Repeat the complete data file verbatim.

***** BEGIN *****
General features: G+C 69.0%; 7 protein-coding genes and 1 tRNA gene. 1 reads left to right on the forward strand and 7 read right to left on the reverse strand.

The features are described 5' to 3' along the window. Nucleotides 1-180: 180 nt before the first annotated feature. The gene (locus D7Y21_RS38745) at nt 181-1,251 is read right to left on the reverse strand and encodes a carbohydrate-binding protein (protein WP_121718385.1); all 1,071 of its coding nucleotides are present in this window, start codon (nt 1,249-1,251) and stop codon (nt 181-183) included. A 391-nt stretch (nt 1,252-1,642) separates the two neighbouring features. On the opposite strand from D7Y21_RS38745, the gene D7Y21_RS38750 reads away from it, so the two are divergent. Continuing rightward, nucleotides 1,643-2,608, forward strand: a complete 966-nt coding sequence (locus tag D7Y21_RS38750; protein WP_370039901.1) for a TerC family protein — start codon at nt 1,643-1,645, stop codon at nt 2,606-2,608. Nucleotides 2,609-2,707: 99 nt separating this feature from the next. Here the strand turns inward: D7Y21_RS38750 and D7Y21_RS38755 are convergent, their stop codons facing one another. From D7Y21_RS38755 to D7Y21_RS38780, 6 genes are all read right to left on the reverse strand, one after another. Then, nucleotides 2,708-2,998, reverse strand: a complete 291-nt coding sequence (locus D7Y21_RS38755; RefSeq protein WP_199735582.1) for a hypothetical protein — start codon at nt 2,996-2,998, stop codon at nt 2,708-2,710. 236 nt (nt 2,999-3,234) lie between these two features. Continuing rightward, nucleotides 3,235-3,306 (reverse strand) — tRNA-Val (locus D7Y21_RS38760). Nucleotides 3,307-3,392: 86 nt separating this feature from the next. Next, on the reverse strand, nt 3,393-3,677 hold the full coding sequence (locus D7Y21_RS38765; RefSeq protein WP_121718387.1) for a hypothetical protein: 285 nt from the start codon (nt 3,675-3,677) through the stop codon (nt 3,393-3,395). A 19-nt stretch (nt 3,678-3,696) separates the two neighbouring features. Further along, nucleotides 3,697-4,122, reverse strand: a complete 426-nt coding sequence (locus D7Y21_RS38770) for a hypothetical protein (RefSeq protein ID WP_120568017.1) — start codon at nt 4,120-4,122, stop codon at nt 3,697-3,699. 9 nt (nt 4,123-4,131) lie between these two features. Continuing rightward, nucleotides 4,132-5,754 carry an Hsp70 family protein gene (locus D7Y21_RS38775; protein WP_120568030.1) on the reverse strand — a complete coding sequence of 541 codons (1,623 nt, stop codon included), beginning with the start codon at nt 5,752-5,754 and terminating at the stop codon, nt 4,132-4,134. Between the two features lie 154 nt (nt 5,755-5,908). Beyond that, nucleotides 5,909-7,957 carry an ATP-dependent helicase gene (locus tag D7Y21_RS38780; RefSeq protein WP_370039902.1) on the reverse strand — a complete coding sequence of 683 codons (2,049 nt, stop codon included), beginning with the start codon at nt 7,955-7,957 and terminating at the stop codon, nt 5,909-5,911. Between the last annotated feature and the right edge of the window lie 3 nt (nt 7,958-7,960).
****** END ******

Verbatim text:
General features: G+C 69.0%; 7 protein-coding genes and 1 tRNA gene. 1 reads left to right on the forward strand and 7 read right to left on the reverse strand.

The features are described 5' to 3' along the window. Nucleotides 1-180: 180 nt before the first annotated feature. The gene (locus D7Y21_RS38745) at nt 181-1,251 is read right to left on the reverse strand and encodes a carbohydrate-binding protein (protein WP_121718385.1); all 1,071 of its coding nucleotides are present in this window, start codon (nt 1,249-1,251) and stop codon (nt 181-183) included. A 391-nt stretch (nt 1,252-1,642) separates the two neighbouring features. On the opposite strand from D7Y21_RS38745, the gene D7Y21_RS38750 reads away from it, so the two are divergent. Continuing rightward, nucleotides 1,643-2,608, forward strand: a complete 966-nt coding sequence (locus tag D7Y21_RS38750; protein WP_370039901.1) for a TerC family protein — start codon at nt 1,643-1,645, stop codon at nt 2,606-2,608. Nucleotides 2,609-2,707: 99 nt separating this feature from the next. Here the strand turns inward: D7Y21_RS38750 and D7Y21_RS38755 are convergent, their stop codons facing one another. From D7Y21_RS38755 to D7Y21_RS38780, 6 genes are all read right to left on the reverse strand, one after another. Then, nucleotides 2,708-2,998, reverse strand: a complete 291-nt coding sequence (locus D7Y21_RS38755; RefSeq protein WP_199735582.1) for a hypothetical protein — start codon at nt 2,996-2,998, stop codon at nt 2,708-2,710. 236 nt (nt 2,999-3,234) lie between these two features. Continuing rightward, nucleotides 3,235-3,306 (reverse strand) — tRNA-Val (locus D7Y21_RS38760). Nucleotides 3,307-3,392: 86 nt separating this feature from the next. Next, on the reverse strand, nt 3,393-3,677 hold the full coding sequence (locus D7Y21_RS38765; RefSeq protein WP_121718387.1) for a hypothetical protein: 285 nt from the start codon (nt 3,675-3,677) through the stop codon (nt 3,393-3,395). A 19-nt stretch (nt 3,678-3,696) separates the two neighbouring features. Further along, nucleotides 3,697-4,122, reverse strand: a complete 426-nt coding sequence (locus D7Y21_RS38770) for a hypothetical protein (RefSeq protein ID WP_120568017.1) — start codon at nt 4,120-4,122, stop codon at nt 3,697-3,699. 9 nt (nt 4,123-4,131) lie between these two features. Continuing rightward, nucleotides 4,132-5,754 carry an Hsp70 family protein gene (locus D7Y21_RS38775; protein WP_120568030.1) on the reverse strand — a complete coding sequence of 541 codons (1,623 nt, stop codon included), beginning with the start codon at nt 5,752-5,754 and terminating at the stop codon, nt 4,132-4,134. Between the two features lie 154 nt (nt 5,755-5,908). Beyond that, nucleotides 5,909-7,957 carry an ATP-dependent helicase gene (locus tag D7Y21_RS38780; RefSeq protein WP_370039902.1) on the reverse strand — a complete coding sequence of 683 codons (2,049 nt, stop codon included), beginning with the start codon at nt 7,955-7,957 and terminating at the stop codon, nt 5,909-5,911. Between the last annotated feature and the right edge of the window lie 3 nt (nt 7,958-7,960).